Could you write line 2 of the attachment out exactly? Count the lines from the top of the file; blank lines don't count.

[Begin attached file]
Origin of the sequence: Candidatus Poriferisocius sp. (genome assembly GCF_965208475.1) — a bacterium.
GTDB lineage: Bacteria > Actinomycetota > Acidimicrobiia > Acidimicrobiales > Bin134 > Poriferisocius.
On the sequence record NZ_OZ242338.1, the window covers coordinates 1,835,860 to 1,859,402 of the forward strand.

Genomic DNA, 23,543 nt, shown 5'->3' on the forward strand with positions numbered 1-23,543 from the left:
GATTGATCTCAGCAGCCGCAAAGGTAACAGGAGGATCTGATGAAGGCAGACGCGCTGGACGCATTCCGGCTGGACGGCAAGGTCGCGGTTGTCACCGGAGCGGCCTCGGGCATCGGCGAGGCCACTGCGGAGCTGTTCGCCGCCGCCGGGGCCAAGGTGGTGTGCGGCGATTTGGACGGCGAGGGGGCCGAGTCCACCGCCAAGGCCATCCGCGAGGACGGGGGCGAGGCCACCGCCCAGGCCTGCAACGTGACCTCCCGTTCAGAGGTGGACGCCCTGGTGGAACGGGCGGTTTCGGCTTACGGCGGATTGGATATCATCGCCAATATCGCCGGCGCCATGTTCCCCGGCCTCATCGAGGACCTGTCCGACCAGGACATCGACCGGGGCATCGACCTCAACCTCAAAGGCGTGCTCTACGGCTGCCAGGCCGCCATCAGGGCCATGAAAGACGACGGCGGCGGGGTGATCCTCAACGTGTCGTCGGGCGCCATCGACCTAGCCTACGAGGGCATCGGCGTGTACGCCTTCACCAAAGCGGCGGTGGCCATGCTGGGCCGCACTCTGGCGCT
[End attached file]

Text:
GTDB lineage: Bacteria > Actinomycetota > Acidimicrobiia > Acidimicrobiales > Bin134 > Poriferisocius.